About Frame Rate and Animation
About Frame Rate and Animation
The frame rate, the speed at which an animation is played, is measured in number of frames per second. A frame rate that’s too slow causes the animation to appear jerky; a frame rate that’s too fast might negatively affect the animation or use too much of the user’s computer processing power. The complexity of the animation and the speed of the computer on which the animation is being played affect the smoothness of the playback. Test your animations on a variety of machines to determine optimum frame rates.
You need to think about frame rate when working with animations because it can affect the performance of your SWF file and the computer that plays it. Setting a frame rate too high can lead to processor problems, especially when you use many assets or use ActionScript to create your animation. However, you also need to consider the frame rate setting because it affects how smoothly your animation plays.
For example, an animation set to 12 frames per second (fps) in the Property inspector plays 12 frames each second. If the document’s frame rate is set to 24 fps, the animation appears to animate more smoothly than if it ran at 12 fps. However, your animation at 24 fps also plays much faster than it does at 12 fps, so the total duration (in seconds) is shorter. Therefore, if you need to make a five-second animation using a higher frame rate, it means you need to insert additional frames to fill those five seconds than at a lower frame rate—which raises the total file size of your animation. A five-second animation at 24 fps typically has a higher file size than a five-second animation at 12 fps, depending on your assets and how you are animating the content. Figure 2 shows the same animation at 12 fps and 24 fps.
Tip: Because you specify only one frame rate for the entire Flash document, it’s a good idea to set this rate before you begin creating the animation.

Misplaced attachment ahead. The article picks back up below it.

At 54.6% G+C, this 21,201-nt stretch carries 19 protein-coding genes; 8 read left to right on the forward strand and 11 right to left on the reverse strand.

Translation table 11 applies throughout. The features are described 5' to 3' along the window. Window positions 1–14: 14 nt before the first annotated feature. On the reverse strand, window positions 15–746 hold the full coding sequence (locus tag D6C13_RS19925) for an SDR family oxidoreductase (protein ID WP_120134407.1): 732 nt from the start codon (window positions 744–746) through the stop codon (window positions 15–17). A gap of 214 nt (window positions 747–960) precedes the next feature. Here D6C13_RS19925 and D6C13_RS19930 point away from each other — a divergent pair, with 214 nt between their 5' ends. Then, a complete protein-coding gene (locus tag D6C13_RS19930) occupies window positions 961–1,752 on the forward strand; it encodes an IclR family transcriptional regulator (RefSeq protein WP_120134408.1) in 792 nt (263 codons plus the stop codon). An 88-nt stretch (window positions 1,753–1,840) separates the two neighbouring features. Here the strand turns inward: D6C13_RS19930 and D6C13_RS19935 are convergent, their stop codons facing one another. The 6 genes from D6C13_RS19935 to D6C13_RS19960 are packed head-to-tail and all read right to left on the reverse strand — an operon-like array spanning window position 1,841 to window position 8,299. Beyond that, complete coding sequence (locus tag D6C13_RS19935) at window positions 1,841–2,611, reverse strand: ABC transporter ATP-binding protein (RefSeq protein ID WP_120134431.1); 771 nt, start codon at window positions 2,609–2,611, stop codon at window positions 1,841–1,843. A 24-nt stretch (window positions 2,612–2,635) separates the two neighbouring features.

Note: When you use an
onEnterFrame event handler to create scripted animations, the animation runs at the document’s frame rate, as if you created a motion tween on a timeline. An alternative to the
onEnterFrame event handler is
setInterval. Instead of depending on the frame rate, you call functions at a specified interval. Like
onEnterFrame, the more frequently you use
setInterval to call a function, the more resource-intensive the animation is on your processor.
Use the lowest possible frame rate that makes your animation appear to play smoothly at runtime because it will help reduce the strain on the end-user’s processor. Try not to use a frame rate that’s more than 30–40 fps; high frame rates put a lot of stress on processors. Also, do not change the appearance of the animation much, or at all, at runtime.
Finally, especially if you’re working with Timeline-based animations, select a frame rate for your animation as early as possible in the development process. When you test the SWF file, check the duration and the SWF file size of your animation. The frame rate greatly affects the speed of the animation.